FUTURE PERFECT A DESIGNER HELPS OUT-OF-STATE EMPTY NESTERS TURN A RED BANK CONDO INTO THE RETIREMENT RESIDENCE OF THEIR DREAMS.
Design by SHEILA RICH
Photography by LAUREN HAGERSTROM
SOMETIMES, WHEN IT COMES to interior design, you need to plan for the future. Such was the case for an empty-nester couple who purchased an outdated condominium in Red Bank hoping they’d retire there after a complete renovation. It was a two-bedroom, two-bathroom corner unit on the seventh floor with waterfront views and tons of potential. So the out-of-towners, who have New Jersey roots, found Sheila Rich of Monmouth Beach-based Sheila Rich Interiors online and hired her to bring their vision to life.
“They sent me pictures of what they liked, and I wanted something timeless,” Rich says of the semi-long-distance project. “The touches of orange are easy to change if in ten years they don’t want orange, but all the other colors are standard and neutral. It’s a good palette to jump off from.”
With the color scheme set, Rich and her team got to work, first opening up the walls to get more mileage out of the waterfront views and make the kitchen the center of the living space. But what ensued were myriad structural issues that made things begin to resemble an episode of Property Brothers. “We discovered a gas pipe going through the wall over the stove,” Rich says. “We needed the gas line and also wanted the wall open, so we took the gas line and elbowed it to the right, put it up that small wall, built a soffit above the island (which also became a great place for lighting) and then elbowed it back into the apartment above them.” Cement ceilings throughout the apartment made light installation difficult too, so Rich and company built coffered ceilings in just about every room and added recessed lighting. Crisis averted.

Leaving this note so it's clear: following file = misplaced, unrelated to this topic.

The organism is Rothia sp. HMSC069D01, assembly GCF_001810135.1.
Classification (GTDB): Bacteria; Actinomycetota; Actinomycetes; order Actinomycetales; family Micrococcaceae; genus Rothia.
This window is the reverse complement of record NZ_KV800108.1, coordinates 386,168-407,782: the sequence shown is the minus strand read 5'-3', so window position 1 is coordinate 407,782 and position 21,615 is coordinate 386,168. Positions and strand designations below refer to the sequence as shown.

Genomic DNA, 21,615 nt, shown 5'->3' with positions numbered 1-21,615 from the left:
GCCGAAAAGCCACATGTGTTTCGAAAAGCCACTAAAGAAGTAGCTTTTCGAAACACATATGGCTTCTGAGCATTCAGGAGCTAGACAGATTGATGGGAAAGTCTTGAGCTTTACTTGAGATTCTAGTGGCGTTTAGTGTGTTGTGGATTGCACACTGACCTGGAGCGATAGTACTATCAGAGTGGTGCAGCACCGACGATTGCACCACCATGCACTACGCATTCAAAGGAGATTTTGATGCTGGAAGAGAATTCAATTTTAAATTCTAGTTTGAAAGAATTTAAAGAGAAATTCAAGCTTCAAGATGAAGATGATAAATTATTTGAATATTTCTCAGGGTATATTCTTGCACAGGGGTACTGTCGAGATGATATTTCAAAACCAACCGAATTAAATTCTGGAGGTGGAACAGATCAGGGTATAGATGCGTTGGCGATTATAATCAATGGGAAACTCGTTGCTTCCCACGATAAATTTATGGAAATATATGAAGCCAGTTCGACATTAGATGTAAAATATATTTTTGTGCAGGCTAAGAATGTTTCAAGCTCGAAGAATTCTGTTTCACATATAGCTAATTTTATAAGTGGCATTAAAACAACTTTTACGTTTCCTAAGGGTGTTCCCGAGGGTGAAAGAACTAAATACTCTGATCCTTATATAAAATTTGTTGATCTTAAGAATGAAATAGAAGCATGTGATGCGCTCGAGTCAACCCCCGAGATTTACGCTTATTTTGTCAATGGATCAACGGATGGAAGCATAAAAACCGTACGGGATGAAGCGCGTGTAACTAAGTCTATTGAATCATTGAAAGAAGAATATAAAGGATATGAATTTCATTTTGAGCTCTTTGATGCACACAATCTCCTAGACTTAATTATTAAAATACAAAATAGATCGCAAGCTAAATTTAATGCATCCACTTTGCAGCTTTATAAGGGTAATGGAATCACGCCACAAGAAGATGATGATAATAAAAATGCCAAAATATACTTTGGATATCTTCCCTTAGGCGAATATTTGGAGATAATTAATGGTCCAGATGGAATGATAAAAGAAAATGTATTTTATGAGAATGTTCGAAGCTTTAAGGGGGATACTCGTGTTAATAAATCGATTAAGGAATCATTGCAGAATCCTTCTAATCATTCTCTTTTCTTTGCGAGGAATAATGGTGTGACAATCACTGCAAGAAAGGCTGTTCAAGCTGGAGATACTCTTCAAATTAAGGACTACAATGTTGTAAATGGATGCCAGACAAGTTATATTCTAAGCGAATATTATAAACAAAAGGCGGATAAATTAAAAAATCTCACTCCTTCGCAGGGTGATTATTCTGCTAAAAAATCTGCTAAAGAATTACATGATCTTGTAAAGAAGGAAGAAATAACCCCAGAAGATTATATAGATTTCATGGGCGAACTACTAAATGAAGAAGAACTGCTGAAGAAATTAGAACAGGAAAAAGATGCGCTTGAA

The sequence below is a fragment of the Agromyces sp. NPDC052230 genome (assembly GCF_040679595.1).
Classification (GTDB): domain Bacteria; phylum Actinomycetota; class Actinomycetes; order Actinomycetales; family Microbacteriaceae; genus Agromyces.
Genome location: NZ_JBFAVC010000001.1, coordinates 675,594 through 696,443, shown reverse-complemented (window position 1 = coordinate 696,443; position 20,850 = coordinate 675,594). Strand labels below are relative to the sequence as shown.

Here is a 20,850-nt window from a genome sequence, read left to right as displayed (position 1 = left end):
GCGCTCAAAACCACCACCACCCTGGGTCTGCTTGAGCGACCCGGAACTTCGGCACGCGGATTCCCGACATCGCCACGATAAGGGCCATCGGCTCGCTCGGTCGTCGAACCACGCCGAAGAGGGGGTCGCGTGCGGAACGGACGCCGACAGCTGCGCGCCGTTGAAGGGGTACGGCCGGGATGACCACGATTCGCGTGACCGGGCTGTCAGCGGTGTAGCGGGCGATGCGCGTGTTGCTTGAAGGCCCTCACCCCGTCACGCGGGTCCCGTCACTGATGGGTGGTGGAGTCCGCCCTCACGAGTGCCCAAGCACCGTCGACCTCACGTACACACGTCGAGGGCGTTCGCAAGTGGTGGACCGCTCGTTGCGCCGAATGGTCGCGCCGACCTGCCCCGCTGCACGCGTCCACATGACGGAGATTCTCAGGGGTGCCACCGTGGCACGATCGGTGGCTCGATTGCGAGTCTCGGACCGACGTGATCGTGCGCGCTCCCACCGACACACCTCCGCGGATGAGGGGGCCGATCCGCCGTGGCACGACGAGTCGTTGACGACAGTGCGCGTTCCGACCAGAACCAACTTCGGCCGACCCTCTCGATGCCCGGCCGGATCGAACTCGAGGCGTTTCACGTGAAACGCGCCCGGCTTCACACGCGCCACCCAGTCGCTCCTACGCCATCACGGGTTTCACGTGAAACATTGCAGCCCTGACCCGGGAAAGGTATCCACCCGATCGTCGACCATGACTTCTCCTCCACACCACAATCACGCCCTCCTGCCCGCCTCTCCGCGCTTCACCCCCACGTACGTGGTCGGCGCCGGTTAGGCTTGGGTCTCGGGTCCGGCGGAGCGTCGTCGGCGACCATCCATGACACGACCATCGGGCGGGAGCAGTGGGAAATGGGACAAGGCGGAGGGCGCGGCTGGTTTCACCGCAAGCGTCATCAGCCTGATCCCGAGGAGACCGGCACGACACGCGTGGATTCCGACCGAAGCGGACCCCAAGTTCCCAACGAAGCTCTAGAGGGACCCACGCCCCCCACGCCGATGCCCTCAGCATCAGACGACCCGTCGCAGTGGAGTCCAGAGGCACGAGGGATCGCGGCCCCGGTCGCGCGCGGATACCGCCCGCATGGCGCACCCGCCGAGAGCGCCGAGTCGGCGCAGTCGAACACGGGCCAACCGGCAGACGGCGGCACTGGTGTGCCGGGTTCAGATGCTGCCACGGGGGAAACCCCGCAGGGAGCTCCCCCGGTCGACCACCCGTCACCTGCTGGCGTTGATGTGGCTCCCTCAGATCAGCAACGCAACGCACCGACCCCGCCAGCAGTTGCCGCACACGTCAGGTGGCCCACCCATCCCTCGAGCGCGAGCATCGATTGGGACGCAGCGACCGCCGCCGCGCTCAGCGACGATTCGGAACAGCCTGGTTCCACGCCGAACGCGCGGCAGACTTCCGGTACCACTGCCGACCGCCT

Another clever trick was adding in four built-in pantries in the large corridor for storage, painted a darker charcoal gray to visually separate the entry hallway from the living space. A “symmetrical” small dining area with a Hubbardton Forge ribbon chandelier and a homey living room round out the main area. “Most people would have had the sofa under the window, but we did the sofa facing the view,” the designer says. “The custom console has a hydraulic lift, so the TV can go back in its place when not in use and the view is unobstructed.”
Rich also overhauled the master bedroom and bathroom as well as the guest room and guest bathroom, using the same cohesive theme as the rest of the home and cleverly maximizing space. For example, says Rich, “In the master they have two decent closets but there was no room to put a dresser, so I put in two bedside chests from Vanguard Furniture, each with three drawers that, with the closets, gave them enough storage.” Crisis averted again.
During the reno, the six-hours-away homeowners would pay a visit to the Jersey Shore every five to six weeks to meet with Rich and make sure things were on track. They were thrilled with the end result. “Once we worked together and they had confidence that I was reading them,” says Rich, “it just worked.”